The CHA2DS2-VASc score is a validated clinical tool predicting stroke occurrence in patients with atrial fibrillation [, ]. Previous studies have shown that the CHA2DS2-VASc score enables a substantially comprehensive risk evaluation and improves physicians’ ability to identify genuinely low-risk patients who have atrial fibrillation. It is not surprising that the components of these risk scores are associated with adverse outcomes because the majority of variables reflect the presence of heart disease or heart disease risk factors independent of atrial fibrillation. These grave outcomes are highlighted in studies that have examined CHA2DS2-VASc scores in patients without atrial fibrillation. These studies have noted a significant risk of major adverse cardiovascular events with increasing scores [ - ]. Comprehensive care for a patient with higher scores is extremely important because they have a greater risk and worse outcomes of congestive heart failure, acute coronary syndrome, and even mortality [ - ]. In this study, we did not match both groups by the Charlson score: Several components of CHA2DS2-VASc and Charlson scores were repetitive. Since patients with higher CHA2DS2-VASc scores exhibited a higher prevalence of cardiovascular diseases, the CHA2DS2-VASc score may be a better parameter than the Charlson score to select potential candidates for telehealth care.
In patients with nonvalvular atrial fibrillation, the CHADS2 score was significantly associated with the risk of a future stroke event. This new scoring system can identify patients with lower CHADS2 scores (≤1) who remain at high risk for stroke. However, Eva et al reported that the demarcation may be minimal for patients with CHA2DS2-VASc scores ≤3 . We apply this result to our patients in two groups, with higher (≥4) and lower (≤3) CHA2DS2-VASc scores. In this study, the two groups had a significant difference in survival of subjects remaining free from cardiovascular hospitalization overall. More importantly, we found that this demarcation can stratify whether patients receive benefits after accepting the telehealth program.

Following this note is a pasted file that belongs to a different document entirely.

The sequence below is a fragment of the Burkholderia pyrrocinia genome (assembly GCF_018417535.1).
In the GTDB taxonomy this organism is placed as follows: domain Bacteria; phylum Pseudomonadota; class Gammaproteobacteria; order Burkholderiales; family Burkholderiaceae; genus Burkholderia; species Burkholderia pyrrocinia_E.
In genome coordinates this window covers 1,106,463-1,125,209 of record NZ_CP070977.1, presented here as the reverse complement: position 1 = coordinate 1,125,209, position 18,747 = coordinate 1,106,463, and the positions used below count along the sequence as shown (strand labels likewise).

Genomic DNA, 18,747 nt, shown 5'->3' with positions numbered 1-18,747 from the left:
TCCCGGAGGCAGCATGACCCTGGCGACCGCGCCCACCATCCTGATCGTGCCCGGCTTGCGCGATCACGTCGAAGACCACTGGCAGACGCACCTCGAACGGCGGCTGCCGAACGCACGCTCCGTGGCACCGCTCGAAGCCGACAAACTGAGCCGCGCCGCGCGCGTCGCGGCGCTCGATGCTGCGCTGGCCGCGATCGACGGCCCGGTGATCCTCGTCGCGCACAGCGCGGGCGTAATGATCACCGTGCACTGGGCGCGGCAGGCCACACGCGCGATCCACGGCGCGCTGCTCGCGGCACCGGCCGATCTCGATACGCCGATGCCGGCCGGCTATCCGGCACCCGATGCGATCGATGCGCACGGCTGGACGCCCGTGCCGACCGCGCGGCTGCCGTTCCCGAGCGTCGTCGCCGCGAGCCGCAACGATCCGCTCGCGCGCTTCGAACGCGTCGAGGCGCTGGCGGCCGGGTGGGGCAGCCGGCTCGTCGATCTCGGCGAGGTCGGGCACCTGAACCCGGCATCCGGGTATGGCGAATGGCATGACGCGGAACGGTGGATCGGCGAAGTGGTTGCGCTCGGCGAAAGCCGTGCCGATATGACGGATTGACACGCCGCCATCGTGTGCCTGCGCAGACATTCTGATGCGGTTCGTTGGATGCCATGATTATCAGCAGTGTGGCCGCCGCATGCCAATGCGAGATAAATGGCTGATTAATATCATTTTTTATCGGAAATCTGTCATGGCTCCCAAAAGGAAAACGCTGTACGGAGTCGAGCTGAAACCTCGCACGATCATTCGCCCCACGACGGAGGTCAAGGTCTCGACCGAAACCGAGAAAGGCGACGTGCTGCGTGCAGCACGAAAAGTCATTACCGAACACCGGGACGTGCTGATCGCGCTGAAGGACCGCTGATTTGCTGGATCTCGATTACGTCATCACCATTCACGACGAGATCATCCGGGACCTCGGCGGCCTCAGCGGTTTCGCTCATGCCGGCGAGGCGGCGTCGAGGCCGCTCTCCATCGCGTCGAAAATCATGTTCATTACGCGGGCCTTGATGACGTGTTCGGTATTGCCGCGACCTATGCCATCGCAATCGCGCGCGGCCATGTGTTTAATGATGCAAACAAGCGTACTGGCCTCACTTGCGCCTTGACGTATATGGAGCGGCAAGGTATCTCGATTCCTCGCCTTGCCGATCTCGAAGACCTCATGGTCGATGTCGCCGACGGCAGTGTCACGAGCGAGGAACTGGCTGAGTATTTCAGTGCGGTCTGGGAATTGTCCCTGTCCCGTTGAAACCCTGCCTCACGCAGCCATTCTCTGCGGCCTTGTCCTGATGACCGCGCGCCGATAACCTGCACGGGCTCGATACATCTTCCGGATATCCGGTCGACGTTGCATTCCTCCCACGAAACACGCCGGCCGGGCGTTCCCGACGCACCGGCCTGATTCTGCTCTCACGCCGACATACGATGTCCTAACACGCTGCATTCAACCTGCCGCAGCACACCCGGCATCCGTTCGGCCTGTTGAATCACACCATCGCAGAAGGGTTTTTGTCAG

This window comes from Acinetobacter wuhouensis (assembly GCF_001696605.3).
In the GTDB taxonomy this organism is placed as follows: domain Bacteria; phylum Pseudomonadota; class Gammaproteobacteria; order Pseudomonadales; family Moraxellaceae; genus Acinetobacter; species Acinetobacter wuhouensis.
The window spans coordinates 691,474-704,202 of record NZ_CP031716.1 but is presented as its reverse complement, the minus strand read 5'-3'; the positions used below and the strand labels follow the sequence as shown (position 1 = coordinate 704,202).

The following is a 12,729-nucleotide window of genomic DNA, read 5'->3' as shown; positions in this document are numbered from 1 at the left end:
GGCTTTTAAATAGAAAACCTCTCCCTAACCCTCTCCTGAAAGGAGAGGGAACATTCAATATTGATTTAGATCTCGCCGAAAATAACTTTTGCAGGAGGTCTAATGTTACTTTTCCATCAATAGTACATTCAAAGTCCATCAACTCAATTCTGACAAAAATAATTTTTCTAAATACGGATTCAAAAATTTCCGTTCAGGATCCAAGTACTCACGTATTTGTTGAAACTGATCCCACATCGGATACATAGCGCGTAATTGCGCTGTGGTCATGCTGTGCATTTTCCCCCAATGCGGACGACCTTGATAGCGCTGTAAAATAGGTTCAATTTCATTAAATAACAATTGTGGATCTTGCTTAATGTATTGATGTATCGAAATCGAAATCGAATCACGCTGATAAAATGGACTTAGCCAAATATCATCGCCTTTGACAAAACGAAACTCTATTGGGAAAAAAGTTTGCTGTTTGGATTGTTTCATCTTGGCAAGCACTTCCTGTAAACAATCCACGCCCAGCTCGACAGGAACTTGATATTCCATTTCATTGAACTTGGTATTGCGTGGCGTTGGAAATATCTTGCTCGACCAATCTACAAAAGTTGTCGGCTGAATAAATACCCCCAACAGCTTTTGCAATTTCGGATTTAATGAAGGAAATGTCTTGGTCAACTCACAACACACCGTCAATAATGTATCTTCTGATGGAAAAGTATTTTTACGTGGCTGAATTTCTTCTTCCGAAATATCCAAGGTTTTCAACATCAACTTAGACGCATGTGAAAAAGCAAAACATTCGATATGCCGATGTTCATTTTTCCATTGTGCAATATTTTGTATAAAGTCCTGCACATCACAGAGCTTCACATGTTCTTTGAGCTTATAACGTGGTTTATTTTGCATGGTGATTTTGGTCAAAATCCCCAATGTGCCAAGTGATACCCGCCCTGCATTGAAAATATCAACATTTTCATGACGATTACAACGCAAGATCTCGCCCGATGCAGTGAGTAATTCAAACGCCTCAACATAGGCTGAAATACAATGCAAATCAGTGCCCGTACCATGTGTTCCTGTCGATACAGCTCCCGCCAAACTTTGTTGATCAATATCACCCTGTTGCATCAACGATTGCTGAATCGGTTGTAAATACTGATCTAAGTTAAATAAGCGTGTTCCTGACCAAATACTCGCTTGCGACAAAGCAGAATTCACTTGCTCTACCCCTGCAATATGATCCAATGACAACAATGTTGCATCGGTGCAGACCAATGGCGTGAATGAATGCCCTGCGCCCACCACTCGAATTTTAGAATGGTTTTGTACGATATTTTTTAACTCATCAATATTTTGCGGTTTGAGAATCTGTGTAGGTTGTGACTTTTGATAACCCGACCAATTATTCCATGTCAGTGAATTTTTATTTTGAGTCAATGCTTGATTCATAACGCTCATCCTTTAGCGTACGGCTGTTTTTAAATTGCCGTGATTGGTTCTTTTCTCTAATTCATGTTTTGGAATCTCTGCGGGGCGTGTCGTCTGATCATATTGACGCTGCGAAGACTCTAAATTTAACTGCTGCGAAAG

In the usual care group, we found that a higher CHA2DS2-VASc score (≥4) is significantly associated with a higher risk of cardiovascular admission compared to a lower score (≤3) (). However, the cardiovascular admissions were similar for patients with CHA2DS2-VASc scores ≥4 and those with scores ≤3 in the telehealth group ( ). This suggested that telehealth care could diminish the CHA2DS2-VASc score-associated cardiovascular admission. In the patient group with CHA2DS2-VASc scores ≤3, the overall estimated survival rate of subjects remaining free from cardiovascular hospitalization was similar irrespective of whether patients accepted the fourth-generation telehealth program ( ). However, patients with scores ≥4 who accepted the telehealth program had significantly better outcome than those who did not accept the program ( B). After multiple comparison adjustments by Bonferroni methods, patients with scores ≥4 accepting telehealth were found to have similar clinical outcomes as patients with scores ≤3, regardless of whether they accepted the telehealth program; their outcomes were significantly better than those of patients with scores ≥4 not accepting the telehealth program ( ). This implied that patients with scores ≥4 benefit most from telehealth monitoring and the need for cardiovascular hospitalization is reduced. These results showed that the CHA2DS2-VASc score might be a good indicator to select patients for the telehealth program.
The telehealth program has changed over time. We used the fourth-generation telehealth program, which is a synchronous and integrated remote-management program for chronic disease. This new system takes the initiative to offer an interactive environment and in-time responsiveness for patients who encountered acute illness or deterioration in condition. Compared to usual care, more accurate diagnoses and decisions can be made through quick communication after accepting the telehealth program. In our previous report, there were significantly fewer emergency department visits, hospitalizations, hospitalization days, and intensive care unit admissions per month in the telehealth group compared to the control group . Thus, this new intervention program may be helpful in improving patient outcomes.